Betting on coal

I have finally ended my nearly year-long quest to find out how California’s changing coal economy is affecting the lives of coal dependent communities around the Southwest. I traveled to the Navajo Nation to write about the tribe’s recent purchase of a coal mine, something that never would have happened had California kept buying coal power from the plant the mine supplied.¬†Owning the Navajo Mine (as it is confusingly named) is a huge deal, as I’ve written here previously. The tribe has never owned a piece of the energy infrastructure on the reservation, or gotten a fair cut of the resources beneath its ground. Now it has that opportunity, but many tribal members oppose the deal because it perpetuates their dependence on coal and its damaging ways. Read it here¬†and decide for yourself what you think!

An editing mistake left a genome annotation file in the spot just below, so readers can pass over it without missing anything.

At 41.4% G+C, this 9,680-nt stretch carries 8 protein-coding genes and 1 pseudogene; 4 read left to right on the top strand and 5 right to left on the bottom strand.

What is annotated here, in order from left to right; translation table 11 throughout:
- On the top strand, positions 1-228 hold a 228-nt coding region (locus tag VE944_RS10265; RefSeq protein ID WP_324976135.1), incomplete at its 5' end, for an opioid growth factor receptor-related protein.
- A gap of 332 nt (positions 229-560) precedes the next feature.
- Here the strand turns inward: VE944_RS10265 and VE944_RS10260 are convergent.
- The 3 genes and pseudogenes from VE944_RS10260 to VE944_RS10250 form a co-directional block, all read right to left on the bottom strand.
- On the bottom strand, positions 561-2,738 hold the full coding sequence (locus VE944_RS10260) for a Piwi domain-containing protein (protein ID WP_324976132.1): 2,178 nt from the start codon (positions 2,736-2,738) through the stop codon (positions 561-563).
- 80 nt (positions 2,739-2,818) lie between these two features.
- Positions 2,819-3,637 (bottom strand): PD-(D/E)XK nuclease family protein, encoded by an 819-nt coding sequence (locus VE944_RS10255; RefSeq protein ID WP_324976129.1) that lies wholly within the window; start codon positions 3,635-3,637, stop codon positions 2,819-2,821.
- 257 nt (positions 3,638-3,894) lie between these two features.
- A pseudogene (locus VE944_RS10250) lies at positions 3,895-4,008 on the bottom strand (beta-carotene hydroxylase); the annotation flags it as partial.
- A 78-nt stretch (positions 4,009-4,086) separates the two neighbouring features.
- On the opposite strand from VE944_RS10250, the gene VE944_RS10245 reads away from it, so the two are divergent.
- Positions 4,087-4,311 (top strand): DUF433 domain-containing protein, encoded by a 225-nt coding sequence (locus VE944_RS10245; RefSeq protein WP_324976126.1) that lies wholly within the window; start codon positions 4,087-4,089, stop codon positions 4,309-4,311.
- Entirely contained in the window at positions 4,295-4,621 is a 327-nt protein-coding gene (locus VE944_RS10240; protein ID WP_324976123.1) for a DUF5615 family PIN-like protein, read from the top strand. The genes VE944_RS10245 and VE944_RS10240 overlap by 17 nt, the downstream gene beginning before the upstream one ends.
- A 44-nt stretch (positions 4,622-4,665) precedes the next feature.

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Coal…again. This time on the Navajo Nation.

For the past few months I’ve been researching a big story on the future of the coal industry on the Navajo Nation. That story isn’t coming out until March-ish, but I wanted to write about something important that happened recently–the Navajo Nation bought a coal mine. There’s a pretty broad range of opinions on this decision, not surprisingly. Some people say it’s a huge step forward for tribal energy independence. Other say it’s a bad business move. Read more here.

Young protester outside the Navajo Nation council chambers in Window Rock, Ariz.

Young protester outside the Navajo Nation council chambers in Window Rock, Ariz.